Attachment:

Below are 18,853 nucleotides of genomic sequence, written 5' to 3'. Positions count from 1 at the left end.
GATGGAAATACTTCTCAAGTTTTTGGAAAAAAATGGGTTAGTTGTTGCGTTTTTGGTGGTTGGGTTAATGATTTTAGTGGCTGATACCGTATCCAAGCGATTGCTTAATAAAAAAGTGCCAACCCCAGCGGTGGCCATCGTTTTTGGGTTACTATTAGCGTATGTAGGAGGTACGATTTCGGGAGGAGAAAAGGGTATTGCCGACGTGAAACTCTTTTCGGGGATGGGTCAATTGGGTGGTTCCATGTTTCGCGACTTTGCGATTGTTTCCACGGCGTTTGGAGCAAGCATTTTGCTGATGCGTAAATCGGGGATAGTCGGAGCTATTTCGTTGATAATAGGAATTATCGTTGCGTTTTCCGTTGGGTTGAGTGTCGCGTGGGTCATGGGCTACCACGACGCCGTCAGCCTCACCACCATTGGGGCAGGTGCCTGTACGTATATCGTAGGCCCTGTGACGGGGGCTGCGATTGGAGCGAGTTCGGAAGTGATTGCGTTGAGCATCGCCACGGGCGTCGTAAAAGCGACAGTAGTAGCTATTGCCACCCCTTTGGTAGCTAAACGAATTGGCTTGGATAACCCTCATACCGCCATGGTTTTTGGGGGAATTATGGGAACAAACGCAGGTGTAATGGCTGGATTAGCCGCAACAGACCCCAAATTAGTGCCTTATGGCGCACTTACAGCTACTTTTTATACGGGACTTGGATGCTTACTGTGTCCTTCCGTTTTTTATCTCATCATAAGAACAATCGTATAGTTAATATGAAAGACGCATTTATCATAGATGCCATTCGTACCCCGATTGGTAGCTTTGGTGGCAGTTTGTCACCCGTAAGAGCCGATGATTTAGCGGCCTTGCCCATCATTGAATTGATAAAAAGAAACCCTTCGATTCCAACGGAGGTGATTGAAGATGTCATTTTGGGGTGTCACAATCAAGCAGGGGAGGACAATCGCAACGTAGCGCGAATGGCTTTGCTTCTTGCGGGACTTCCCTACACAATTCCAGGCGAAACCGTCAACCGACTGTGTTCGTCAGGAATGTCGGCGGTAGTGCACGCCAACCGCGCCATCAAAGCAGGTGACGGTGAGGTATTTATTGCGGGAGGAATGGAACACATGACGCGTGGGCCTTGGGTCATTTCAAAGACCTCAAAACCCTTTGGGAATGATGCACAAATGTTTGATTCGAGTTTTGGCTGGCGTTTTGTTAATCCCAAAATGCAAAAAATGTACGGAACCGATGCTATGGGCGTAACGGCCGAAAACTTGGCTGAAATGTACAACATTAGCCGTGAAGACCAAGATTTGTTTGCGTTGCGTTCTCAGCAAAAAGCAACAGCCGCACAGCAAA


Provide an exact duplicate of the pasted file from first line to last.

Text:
Below are 18,853 nucleotides of genomic sequence, written 5' to 3'. Positions count from 1 at the left end.
GATGGAAATACTTCTCAAGTTTTTGGAAAAAAATGGGTTAGTTGTTGCGTTTTTGGTGGTTGGGTTAATGATTTTAGTGGCTGATACCGTATCCAAGCGATTGCTTAATAAAAAAGTGCCAACCCCAGCGGTGGCCATCGTTTTTGGGTTACTATTAGCGTATGTAGGAGGTACGATTTCGGGAGGAGAAAAGGGTATTGCCGACGTGAAACTCTTTTCGGGGATGGGTCAATTGGGTGGTTCCATGTTTCGCGACTTTGCGATTGTTTCCACGGCGTTTGGAGCAAGCATTTTGCTGATGCGTAAATCGGGGATAGTCGGAGCTATTTCGTTGATAATAGGAATTATCGTTGCGTTTTCCGTTGGGTTGAGTGTCGCGTGGGTCATGGGCTACCACGACGCCGTCAGCCTCACCACCATTGGGGCAGGTGCCTGTACGTATATCGTAGGCCCTGTGACGGGGGCTGCGATTGGAGCGAGTTCGGAAGTGATTGCGTTGAGCATCGCCACGGGCGTCGTAAAAGCGACAGTAGTAGCTATTGCCACCCCTTTGGTAGCTAAACGAATTGGCTTGGATAACCCTCATACCGCCATGGTTTTTGGGGGAATTATGGGAACAAACGCAGGTGTAATGGCTGGATTAGCCGCAACAGACCCCAAATTAGTGCCTTATGGCGCACTTACAGCTACTTTTTATACGGGACTTGGATGCTTACTGTGTCCTTCCGTTTTTTATCTCATCATAAGAACAATCGTATAGTTAATATGAAAGACGCATTTATCATAGATGCCATTCGTACCCCGATTGGTAGCTTTGGTGGCAGTTTGTCACCCGTAAGAGCCGATGATTTAGCGGCCTTGCCCATCATTGAATTGATAAAAAGAAACCCTTCGATTCCAACGGAGGTGATTGAAGATGTCATTTTGGGGTGTCACAATCAAGCAGGGGAGGACAATCGCAACGTAGCGCGAATGGCTTTGCTTCTTGCGGGACTTCCCTACACAATTCCAGGCGAAACCGTCAACCGACTGTGTTCGTCAGGAATGTCGGCGGTAGTGCACGCCAACCGCGCCATCAAAGCAGGTGACGGTGAGGTATTTATTGCGGGAGGAATGGAACACATGACGCGTGGGCCTTGGGTCATTTCAAAGACCTCAAAACCCTTTGGGAATGATGCACAAATGTTTGATTCGAGTTTTGGCTGGCGTTTTGTTAATCCCAAAATGCAAAAAATGTACGGAACCGATGCTATGGGCGTAACGGCCGAAAACTTGGCTGAAATGTACAACATTAGCCGTGAAGACCAAGATTTGTTTGCGTTGCGTTCTCAGCAAAAAGCAACAGCCGCACAGCAAA